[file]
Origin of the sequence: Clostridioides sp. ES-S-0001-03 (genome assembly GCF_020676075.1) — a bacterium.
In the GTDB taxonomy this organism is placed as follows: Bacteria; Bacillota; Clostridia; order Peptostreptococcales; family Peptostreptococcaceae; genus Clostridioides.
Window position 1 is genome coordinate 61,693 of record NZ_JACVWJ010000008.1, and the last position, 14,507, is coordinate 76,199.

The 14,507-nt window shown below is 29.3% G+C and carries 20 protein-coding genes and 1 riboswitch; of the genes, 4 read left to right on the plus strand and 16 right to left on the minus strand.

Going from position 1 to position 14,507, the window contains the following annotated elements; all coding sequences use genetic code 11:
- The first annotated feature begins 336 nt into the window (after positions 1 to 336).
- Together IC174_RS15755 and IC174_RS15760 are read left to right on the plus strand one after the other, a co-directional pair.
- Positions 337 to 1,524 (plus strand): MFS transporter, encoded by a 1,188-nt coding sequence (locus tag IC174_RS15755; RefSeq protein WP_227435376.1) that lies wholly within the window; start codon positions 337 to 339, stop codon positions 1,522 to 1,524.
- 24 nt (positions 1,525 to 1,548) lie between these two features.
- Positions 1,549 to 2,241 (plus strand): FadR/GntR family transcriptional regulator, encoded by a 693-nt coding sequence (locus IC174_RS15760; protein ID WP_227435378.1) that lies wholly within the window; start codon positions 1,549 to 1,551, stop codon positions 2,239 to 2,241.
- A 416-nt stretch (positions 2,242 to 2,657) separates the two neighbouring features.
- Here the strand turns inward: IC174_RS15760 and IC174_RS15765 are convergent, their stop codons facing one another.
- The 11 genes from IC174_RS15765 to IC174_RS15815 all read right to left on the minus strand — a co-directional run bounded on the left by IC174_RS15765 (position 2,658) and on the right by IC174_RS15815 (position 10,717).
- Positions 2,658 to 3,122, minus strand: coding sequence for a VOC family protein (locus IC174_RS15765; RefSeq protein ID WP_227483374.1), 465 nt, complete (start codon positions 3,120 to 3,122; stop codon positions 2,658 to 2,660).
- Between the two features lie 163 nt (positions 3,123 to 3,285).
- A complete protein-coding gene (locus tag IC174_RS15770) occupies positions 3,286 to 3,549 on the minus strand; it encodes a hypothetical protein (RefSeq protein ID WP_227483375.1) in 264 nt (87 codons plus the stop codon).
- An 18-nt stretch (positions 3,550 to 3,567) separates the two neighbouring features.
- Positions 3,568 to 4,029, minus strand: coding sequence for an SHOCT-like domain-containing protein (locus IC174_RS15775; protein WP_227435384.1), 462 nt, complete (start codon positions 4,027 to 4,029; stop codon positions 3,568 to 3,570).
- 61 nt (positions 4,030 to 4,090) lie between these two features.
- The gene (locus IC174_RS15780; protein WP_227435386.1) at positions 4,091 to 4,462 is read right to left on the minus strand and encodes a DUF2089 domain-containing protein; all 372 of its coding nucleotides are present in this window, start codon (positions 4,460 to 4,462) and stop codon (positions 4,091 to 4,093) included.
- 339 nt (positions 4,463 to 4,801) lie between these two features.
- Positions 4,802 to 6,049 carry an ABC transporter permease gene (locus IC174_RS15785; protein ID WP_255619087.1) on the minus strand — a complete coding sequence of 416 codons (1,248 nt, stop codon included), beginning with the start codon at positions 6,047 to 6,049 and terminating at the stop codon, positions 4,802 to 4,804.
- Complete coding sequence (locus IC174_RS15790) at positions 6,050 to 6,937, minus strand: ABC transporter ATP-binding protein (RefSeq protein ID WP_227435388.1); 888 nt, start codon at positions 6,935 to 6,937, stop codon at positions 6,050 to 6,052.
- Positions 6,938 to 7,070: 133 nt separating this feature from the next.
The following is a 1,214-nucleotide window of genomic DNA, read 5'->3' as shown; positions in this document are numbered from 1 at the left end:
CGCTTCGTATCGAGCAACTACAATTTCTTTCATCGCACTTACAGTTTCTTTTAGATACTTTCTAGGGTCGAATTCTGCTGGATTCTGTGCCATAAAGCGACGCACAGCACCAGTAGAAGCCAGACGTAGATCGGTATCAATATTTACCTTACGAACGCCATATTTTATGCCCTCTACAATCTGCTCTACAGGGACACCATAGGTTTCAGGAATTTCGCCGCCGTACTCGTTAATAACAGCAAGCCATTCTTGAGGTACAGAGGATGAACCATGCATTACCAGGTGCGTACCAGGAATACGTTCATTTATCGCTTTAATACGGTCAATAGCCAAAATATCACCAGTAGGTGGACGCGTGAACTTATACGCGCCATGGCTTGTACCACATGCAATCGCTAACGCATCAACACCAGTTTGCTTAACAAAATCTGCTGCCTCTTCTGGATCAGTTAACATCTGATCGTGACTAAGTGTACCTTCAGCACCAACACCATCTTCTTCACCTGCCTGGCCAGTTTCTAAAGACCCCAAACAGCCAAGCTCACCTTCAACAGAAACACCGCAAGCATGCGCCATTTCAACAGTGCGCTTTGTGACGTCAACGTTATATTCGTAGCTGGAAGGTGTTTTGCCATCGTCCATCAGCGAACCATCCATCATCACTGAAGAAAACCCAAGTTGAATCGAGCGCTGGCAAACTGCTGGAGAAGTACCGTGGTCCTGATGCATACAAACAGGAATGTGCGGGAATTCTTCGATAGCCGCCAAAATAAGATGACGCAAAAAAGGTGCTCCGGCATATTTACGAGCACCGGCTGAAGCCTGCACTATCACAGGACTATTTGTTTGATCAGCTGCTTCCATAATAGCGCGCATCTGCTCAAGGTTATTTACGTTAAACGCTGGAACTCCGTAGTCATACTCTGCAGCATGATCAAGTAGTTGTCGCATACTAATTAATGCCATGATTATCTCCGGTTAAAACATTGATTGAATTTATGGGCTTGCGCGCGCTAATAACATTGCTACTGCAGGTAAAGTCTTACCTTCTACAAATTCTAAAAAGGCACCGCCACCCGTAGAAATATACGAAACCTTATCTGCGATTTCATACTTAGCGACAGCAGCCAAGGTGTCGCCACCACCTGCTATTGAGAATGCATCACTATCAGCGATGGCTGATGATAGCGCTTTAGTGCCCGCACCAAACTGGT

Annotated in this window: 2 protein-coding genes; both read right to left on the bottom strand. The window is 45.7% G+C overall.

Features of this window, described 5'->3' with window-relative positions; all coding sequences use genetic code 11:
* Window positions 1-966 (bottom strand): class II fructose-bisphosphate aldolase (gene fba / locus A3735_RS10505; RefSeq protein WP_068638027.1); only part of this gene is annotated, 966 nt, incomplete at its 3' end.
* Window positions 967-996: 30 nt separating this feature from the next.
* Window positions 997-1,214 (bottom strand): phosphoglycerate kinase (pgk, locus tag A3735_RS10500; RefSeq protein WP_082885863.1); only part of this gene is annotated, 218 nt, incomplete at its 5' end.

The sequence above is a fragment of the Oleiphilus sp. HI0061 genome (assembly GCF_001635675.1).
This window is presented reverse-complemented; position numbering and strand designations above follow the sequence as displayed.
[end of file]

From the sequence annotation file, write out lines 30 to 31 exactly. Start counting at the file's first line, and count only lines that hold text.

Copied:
* Window positions 967-996: 30 nt separating this feature from the next.
* Window positions 997-1,214 (bottom strand): phosphoglycerate kinase (pgk, locus tag A3735_RS10500; RefSeq protein WP_082885863.1); only part of this gene is annotated, 218 nt, incomplete at its 5' end.